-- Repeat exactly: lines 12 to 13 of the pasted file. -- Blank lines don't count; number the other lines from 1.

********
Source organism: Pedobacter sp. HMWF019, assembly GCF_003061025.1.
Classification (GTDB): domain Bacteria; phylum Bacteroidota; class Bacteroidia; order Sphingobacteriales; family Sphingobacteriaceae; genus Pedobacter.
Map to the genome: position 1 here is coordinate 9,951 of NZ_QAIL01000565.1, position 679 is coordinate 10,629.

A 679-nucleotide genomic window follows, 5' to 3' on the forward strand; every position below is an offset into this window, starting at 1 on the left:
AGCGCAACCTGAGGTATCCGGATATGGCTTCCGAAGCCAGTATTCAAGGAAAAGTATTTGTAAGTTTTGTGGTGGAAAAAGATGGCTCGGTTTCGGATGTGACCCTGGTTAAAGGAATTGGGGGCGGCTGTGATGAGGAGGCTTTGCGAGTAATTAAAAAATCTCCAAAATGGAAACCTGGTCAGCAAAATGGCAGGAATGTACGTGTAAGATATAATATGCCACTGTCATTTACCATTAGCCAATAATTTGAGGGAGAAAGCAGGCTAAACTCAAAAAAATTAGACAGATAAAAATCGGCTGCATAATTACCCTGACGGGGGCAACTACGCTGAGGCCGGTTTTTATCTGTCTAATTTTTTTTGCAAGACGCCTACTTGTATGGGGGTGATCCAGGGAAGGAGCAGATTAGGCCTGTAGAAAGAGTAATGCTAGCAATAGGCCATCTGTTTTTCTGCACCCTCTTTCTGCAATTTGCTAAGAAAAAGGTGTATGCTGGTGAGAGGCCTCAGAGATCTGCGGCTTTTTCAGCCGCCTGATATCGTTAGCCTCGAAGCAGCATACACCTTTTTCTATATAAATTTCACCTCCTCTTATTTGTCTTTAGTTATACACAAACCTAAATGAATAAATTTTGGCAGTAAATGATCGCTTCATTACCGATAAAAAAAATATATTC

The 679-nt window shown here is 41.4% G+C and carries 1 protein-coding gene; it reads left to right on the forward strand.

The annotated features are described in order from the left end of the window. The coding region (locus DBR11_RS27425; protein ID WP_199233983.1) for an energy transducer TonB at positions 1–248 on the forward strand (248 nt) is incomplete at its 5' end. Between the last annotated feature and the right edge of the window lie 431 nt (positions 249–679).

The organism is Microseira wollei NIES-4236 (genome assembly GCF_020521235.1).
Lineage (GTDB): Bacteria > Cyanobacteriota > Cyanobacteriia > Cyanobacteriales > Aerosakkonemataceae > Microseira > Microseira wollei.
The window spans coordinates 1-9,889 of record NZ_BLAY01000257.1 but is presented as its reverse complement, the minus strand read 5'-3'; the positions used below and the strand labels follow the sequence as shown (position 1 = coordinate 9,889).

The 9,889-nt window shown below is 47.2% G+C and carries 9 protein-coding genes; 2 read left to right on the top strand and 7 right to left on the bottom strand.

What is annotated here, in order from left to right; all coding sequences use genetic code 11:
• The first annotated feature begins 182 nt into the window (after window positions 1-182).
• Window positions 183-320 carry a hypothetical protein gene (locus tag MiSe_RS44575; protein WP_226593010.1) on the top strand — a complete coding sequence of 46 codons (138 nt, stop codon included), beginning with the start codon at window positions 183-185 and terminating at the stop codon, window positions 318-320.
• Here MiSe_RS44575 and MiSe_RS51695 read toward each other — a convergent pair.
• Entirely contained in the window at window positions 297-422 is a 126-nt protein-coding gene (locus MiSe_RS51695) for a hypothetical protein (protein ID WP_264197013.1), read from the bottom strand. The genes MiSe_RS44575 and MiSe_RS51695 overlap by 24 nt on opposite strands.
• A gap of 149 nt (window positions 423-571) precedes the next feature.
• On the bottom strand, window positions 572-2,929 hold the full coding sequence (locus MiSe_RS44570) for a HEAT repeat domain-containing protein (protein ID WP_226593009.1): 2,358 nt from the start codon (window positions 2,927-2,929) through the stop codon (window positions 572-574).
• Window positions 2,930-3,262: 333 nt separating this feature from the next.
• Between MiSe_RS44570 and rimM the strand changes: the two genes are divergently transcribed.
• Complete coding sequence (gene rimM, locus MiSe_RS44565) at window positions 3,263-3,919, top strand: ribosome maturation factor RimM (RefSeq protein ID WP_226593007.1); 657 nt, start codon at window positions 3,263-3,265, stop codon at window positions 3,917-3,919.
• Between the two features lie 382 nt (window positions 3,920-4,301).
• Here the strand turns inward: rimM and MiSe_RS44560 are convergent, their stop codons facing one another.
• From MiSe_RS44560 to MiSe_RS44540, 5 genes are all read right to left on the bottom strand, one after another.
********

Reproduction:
What is annotated here, in order from left to right; all coding sequences use genetic code 11:
• The first annotated feature begins 182 nt into the window (after window positions 1-182).